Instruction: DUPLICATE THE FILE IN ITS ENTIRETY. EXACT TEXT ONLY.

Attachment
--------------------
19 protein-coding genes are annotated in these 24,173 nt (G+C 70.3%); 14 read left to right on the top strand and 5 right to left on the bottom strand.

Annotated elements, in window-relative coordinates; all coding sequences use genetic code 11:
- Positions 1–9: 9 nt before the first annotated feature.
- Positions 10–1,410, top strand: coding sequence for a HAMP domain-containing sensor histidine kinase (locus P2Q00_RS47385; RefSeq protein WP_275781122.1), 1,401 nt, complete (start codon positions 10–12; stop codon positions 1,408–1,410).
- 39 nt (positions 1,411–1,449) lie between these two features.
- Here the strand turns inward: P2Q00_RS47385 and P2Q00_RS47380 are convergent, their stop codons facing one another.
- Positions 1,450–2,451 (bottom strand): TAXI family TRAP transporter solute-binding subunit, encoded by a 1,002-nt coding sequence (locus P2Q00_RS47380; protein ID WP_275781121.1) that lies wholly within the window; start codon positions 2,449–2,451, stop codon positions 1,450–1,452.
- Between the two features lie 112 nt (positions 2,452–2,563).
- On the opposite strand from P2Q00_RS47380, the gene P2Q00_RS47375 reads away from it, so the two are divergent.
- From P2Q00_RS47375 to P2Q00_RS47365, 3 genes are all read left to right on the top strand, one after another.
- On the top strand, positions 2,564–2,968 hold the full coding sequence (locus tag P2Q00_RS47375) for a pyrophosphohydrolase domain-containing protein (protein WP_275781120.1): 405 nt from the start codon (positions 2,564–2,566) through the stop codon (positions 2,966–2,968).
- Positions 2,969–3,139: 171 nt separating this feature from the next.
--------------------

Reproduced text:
19 protein-coding genes are annotated in these 24,173 nt (G+C 70.3%); 14 read left to right on the top strand and 5 right to left on the bottom strand.

Annotated elements, in window-relative coordinates; all coding sequences use genetic code 11:
- Positions 1–9: 9 nt before the first annotated feature.
- Positions 10–1,410, top strand: coding sequence for a HAMP domain-containing sensor histidine kinase (locus P2Q00_RS47385; RefSeq protein WP_275781122.1), 1,401 nt, complete (start codon positions 10–12; stop codon positions 1,408–1,410).
- 39 nt (positions 1,411–1,449) lie between these two features.
- Here the strand turns inward: P2Q00_RS47385 and P2Q00_RS47380 are convergent, their stop codons facing one another.
- Positions 1,450–2,451 (bottom strand): TAXI family TRAP transporter solute-binding subunit, encoded by a 1,002-nt coding sequence (locus P2Q00_RS47380; protein ID WP_275781121.1) that lies wholly within the window; start codon positions 2,449–2,451, stop codon positions 1,450–1,452.
- Between the two features lie 112 nt (positions 2,452–2,563).
- On the opposite strand from P2Q00_RS47380, the gene P2Q00_RS47375 reads away from it, so the two are divergent.
- From P2Q00_RS47375 to P2Q00_RS47365, 3 genes are all read left to right on the top strand, one after another.
- On the top strand, positions 2,564–2,968 hold the full coding sequence (locus tag P2Q00_RS47375) for a pyrophosphohydrolase domain-containing protein (protein WP_275781120.1): 405 nt from the start codon (positions 2,564–2,566) through the stop codon (positions 2,966–2,968).
- Positions 2,969–3,139: 171 nt separating this feature from the next.